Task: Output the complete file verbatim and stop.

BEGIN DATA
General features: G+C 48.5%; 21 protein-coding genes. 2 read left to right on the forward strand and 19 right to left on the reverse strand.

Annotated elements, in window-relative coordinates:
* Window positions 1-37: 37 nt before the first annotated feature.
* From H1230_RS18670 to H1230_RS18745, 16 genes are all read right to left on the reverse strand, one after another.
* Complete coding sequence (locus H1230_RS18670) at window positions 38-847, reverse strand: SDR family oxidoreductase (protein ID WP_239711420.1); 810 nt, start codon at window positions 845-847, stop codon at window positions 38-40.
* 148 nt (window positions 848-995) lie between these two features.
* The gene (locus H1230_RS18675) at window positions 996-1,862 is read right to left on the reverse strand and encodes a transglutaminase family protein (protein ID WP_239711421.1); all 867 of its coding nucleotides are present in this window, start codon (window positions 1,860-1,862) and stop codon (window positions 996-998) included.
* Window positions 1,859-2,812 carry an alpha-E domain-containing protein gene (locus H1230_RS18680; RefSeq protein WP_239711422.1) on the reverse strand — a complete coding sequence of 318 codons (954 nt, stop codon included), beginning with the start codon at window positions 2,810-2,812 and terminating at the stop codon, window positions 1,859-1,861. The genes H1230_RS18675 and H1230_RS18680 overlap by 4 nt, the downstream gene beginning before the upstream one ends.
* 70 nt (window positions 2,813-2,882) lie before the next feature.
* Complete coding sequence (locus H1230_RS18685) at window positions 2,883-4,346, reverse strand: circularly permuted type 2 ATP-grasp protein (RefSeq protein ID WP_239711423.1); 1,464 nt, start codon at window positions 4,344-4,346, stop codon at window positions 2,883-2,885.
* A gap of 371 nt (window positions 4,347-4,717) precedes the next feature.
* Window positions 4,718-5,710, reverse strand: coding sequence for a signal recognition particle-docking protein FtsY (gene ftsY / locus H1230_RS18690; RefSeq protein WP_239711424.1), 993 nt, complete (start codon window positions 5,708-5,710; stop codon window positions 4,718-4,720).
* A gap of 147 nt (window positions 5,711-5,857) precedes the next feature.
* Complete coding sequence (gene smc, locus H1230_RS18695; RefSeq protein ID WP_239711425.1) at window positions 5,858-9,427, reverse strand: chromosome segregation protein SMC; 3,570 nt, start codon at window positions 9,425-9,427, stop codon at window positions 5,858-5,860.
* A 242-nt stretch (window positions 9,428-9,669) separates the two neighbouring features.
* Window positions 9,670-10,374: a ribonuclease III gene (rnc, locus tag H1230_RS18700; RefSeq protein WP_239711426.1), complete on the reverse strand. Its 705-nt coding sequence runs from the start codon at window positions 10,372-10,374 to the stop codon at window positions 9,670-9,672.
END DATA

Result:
General features: G+C 48.5%; 21 protein-coding genes. 2 read left to right on the forward strand and 19 right to left on the reverse strand.

Annotated elements, in window-relative coordinates:
* Window positions 1-37: 37 nt before the first annotated feature.
* From H1230_RS18670 to H1230_RS18745, 16 genes are all read right to left on the reverse strand, one after another.
* Complete coding sequence (locus H1230_RS18670) at window positions 38-847, reverse strand: SDR family oxidoreductase (protein ID WP_239711420.1); 810 nt, start codon at window positions 845-847, stop codon at window positions 38-40.
* 148 nt (window positions 848-995) lie between these two features.
* The gene (locus H1230_RS18675) at window positions 996-1,862 is read right to left on the reverse strand and encodes a transglutaminase family protein (protein ID WP_239711421.1); all 867 of its coding nucleotides are present in this window, start codon (window positions 1,860-1,862) and stop codon (window positions 996-998) included.
* Window positions 1,859-2,812 carry an alpha-E domain-containing protein gene (locus H1230_RS18680; RefSeq protein WP_239711422.1) on the reverse strand — a complete coding sequence of 318 codons (954 nt, stop codon included), beginning with the start codon at window positions 2,810-2,812 and terminating at the stop codon, window positions 1,859-1,861. The genes H1230_RS18675 and H1230_RS18680 overlap by 4 nt, the downstream gene beginning before the upstream one ends.
* 70 nt (window positions 2,813-2,882) lie before the next feature.
* Complete coding sequence (locus H1230_RS18685) at window positions 2,883-4,346, reverse strand: circularly permuted type 2 ATP-grasp protein (RefSeq protein ID WP_239711423.1); 1,464 nt, start codon at window positions 4,344-4,346, stop codon at window positions 2,883-2,885.
* A gap of 371 nt (window positions 4,347-4,717) precedes the next feature.
* Window positions 4,718-5,710, reverse strand: coding sequence for a signal recognition particle-docking protein FtsY (gene ftsY / locus H1230_RS18690; RefSeq protein WP_239711424.1), 993 nt, complete (start codon window positions 5,708-5,710; stop codon window positions 4,718-4,720).
* A gap of 147 nt (window positions 5,711-5,857) precedes the next feature.
* Complete coding sequence (gene smc, locus H1230_RS18695; RefSeq protein ID WP_239711425.1) at window positions 5,858-9,427, reverse strand: chromosome segregation protein SMC; 3,570 nt, start codon at window positions 9,425-9,427, stop codon at window positions 5,858-5,860.
* A 242-nt stretch (window positions 9,428-9,669) separates the two neighbouring features.
* Window positions 9,670-10,374: a ribonuclease III gene (rnc, locus tag H1230_RS18700; RefSeq protein WP_239711426.1), complete on the reverse strand. Its 705-nt coding sequence runs from the start codon at window positions 10,372-10,374 to the stop codon at window positions 9,670-9,672.